Art Education Studio at Home

Kohl’s Art Generation Studio at Home: Make Your Own Flower Still Life

It’s almost Mother’s Day! Give your mom, grandma, or any other special person in your life a flower bouquet that will last forever. This week, we’re making paper flowers inspired by the gorgeous blooms you can find in artworks throughout the Museum’s galleries. This is one of my favorite floral still lifes:

Jan van Os (Dutch, 1744–1808), Flowers in Terra-cotta Vase, after 1780. Oil on panel, 35 1/8 × 27 5/8 in. (89.22 × 70.17 cm). Layton Art Collection Inc., Gift of Frederick Layton L111 Photo by John R. Glembin

Let’s get started! Here are instructions for making two different kinds of paper flowers.

Must have:

  • Paper—of any kind (printer paper, pages from magazines/catalogues, or origami paper)
  • Scissors
  • Glue and/or tape


  • Markers, colored pencils, pens, or anything else you can use to decorate paper
  • Wire, pipe cleaners, chopsticks, or anything else that can be made into stems
  • Tissue paper to make leaves
Art Education

Museum Moments at Home

Look, talk, imagine, learn, and wonder—together! During a child’s earliest years, their brain makes one million neural connections every single second. Inspired by Vroom, these Museum Moments activities provide you with the tools you need to be a brain builder—while encouraging a love of art. We’ve modified the in-gallery activities for you and your little ones, ages 5 and under, to use at home.

Art Collection Reflection Curatorial

Collection Reflection: Curator Tanya Paul on Jan van Os

A museum’s collection is, by its very nature, carefully organized, its objects categorized by geographic origin, medium, chronology, and other defining characteristics. However, works of art have many qualities that defy these traditional institutional divisions. Through a series of videos, we will examine these broader elements, seeking commonalities and new ways of connecting the works in the Museum’s collection. We invite you to join us as each curator focuses on a single work of art, exploring both that object and how the object speaks to the collection as a whole, as well as to the chosen theme in particular. 

In this first iteration, we examine the notion of still life as it has been treated in artwork across time.

We begin with an exploration of a traditional eighteenth-century Dutch flower piece and will build our connections from there.

Tanya Paul is the Isabel and Alfred Bader Curator of European Art. She oversees the research, exhibition, and acquisition of European art at the Museum, primarily focusing on material from the fourteenth century through the early twentieth century.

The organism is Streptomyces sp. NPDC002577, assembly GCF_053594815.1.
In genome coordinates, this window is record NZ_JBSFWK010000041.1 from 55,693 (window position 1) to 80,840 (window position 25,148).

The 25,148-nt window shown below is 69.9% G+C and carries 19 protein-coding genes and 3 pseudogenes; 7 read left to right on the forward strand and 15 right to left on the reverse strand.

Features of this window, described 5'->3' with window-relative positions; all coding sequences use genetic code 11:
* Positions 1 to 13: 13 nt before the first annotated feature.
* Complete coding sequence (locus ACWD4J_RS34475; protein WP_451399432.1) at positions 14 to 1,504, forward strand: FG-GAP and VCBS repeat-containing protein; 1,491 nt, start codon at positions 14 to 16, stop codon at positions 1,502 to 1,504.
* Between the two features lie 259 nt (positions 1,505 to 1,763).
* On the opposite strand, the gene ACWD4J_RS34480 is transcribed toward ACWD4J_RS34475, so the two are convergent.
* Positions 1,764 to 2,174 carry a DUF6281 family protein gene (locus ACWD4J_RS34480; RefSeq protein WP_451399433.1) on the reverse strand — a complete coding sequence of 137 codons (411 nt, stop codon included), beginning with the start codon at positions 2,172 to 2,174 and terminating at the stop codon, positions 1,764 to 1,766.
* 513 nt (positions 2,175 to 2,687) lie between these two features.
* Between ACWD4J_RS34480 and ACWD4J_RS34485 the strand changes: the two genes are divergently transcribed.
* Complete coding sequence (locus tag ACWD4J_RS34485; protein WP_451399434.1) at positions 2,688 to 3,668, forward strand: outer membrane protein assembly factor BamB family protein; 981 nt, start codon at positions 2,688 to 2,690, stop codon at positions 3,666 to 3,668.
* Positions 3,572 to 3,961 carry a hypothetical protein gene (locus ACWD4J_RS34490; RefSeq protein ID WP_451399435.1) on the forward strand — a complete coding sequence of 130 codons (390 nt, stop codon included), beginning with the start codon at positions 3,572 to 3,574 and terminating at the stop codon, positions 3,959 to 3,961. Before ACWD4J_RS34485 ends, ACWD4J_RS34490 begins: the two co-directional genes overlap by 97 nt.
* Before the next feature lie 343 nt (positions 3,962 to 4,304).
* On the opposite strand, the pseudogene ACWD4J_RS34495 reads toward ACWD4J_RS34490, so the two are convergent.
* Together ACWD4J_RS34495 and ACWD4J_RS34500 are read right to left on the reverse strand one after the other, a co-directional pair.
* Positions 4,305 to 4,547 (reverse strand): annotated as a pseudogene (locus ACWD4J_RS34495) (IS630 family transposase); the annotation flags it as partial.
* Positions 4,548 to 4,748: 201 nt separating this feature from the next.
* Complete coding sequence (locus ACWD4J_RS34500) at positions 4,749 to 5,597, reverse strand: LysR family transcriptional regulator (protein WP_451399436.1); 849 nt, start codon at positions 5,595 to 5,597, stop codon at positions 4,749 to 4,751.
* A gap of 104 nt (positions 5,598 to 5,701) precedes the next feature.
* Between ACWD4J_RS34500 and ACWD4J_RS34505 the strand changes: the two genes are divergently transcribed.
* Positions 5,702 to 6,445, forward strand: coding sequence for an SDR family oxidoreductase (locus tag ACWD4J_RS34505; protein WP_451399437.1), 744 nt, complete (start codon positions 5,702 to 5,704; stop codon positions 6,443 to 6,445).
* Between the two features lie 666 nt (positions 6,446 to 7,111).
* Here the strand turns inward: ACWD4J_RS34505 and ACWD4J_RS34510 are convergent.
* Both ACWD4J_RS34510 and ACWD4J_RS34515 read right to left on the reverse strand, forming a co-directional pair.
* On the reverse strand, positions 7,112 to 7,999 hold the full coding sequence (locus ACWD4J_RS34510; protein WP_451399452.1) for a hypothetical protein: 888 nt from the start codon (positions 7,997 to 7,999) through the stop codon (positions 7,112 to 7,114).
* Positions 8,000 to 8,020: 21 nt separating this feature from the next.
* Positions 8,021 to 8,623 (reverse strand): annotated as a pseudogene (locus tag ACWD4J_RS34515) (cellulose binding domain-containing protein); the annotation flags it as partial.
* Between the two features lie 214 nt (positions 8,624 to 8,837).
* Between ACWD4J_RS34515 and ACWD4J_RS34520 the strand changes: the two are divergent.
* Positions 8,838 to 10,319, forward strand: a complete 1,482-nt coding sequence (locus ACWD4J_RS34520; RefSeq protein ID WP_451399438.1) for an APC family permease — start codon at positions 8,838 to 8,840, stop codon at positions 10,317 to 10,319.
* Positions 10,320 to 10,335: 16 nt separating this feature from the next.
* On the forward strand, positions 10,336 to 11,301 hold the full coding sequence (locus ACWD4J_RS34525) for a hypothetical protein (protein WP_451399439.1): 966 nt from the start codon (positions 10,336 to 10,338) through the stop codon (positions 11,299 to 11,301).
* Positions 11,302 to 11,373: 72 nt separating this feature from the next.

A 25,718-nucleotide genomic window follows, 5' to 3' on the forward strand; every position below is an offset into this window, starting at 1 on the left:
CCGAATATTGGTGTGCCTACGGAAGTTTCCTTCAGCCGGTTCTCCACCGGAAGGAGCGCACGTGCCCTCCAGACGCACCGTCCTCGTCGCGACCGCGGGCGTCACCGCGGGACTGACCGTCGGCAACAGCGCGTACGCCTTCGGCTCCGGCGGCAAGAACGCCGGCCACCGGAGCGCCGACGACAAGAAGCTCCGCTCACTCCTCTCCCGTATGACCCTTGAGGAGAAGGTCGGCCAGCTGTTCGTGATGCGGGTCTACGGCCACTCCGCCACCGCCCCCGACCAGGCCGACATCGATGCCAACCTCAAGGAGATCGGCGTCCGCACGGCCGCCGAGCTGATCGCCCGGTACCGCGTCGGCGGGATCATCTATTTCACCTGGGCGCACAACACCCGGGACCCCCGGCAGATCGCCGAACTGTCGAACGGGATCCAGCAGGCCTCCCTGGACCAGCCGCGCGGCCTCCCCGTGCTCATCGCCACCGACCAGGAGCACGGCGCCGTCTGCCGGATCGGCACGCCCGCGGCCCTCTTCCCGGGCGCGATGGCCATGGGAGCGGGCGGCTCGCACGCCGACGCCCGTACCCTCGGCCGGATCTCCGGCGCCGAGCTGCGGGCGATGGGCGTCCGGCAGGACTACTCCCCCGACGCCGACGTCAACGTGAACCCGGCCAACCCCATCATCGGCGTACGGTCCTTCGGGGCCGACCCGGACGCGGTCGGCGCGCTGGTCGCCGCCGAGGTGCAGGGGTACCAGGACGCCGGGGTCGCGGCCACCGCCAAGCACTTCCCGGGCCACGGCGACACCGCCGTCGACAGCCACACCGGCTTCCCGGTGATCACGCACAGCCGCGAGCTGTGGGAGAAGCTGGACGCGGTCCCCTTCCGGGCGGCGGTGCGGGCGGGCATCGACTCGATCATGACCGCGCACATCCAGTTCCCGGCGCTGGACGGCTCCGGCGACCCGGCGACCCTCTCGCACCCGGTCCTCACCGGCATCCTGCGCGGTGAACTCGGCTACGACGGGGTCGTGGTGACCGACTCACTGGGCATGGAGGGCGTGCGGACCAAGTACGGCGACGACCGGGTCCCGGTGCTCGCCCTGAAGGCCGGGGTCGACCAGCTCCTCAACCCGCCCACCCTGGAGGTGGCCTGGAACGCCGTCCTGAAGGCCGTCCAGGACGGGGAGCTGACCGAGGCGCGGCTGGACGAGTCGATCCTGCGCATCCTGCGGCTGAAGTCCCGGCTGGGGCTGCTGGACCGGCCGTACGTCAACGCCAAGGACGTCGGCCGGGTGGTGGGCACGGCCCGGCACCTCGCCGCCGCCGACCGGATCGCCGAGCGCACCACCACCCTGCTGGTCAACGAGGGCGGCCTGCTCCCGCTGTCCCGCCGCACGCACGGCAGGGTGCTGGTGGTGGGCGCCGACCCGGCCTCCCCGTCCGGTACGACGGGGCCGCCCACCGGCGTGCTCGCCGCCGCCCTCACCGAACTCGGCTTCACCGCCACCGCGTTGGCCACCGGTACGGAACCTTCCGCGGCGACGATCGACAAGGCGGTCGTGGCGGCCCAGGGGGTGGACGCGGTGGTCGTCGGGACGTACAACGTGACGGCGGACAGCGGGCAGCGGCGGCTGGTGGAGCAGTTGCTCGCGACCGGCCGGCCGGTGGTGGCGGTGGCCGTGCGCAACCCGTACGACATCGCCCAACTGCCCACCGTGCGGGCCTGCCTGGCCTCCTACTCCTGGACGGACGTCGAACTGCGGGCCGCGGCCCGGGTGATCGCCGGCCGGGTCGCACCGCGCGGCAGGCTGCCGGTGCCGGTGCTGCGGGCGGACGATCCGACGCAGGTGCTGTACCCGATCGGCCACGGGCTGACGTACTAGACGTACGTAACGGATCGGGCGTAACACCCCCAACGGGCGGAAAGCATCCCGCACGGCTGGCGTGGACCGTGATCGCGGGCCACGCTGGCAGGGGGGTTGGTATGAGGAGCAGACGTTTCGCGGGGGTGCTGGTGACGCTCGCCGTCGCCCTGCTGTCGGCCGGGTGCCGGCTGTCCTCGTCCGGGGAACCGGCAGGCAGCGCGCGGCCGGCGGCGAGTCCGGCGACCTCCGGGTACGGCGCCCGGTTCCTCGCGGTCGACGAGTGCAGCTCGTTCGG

Art Education Studio at Home

Kohl’s Art Generation Studio at Home: Start Stitching

This week, we’re drawing inspiration from quilts in the Museum’s collection, including Margaret A. Beattie’s Crazy Quilt.

Margaret A. Beattie (American, b. ca. 1860), Crazy Quilt, 1883. Pieced and quilted silk with metallic yarn, and oil paint, 76 × 64 1/2 in. (193.04 × 163.83 cm). Purchase, with funds from Marion Wolfe, Mrs. Helen L. Pfeifer and Friends of Art M1997.58 Photo credit: Larry Sanders

Look closely at the rows of fancy stitches and designs on top of the fabric patches. This is called embroidery and is made with needle and thread. It is a traditional way to decorate crazy quilts. Experiment with sewing your own fancy stitches, as you learn to make and stitch a lacing board.

Kohl’s Studio at Home activities are designed to be enjoyed with the whole family, regardless of age. Families can work together to learn new techniques and materials, and to explore creativity. As with all new things, provide your child the support and supervision that they need for their developmental level, practicing safe use of tools and materials. You know your kids best!

Brett Henzig is the Youth & Family Programs Educator. He manages the Kohl’s Art Generation Studio, leads school tour workshops, and teaches Youth Studio Classes and Summer Art Camps. Outside the Museum, you’ll find Brett making art, rescuing injured wild animals, and spending time with his wife, dog, cat, and rabbit.

Art Curatorial

Peasants and Preservation: The Barbizon School Artists and the Struggle for Fontainebleau Forest

Jean-François Millet, The Shepherdess—large plate, 1862. Etching. Maurice and Esther Leah Ritz Collection, M2004.245. Photo by Efraim Lev-er.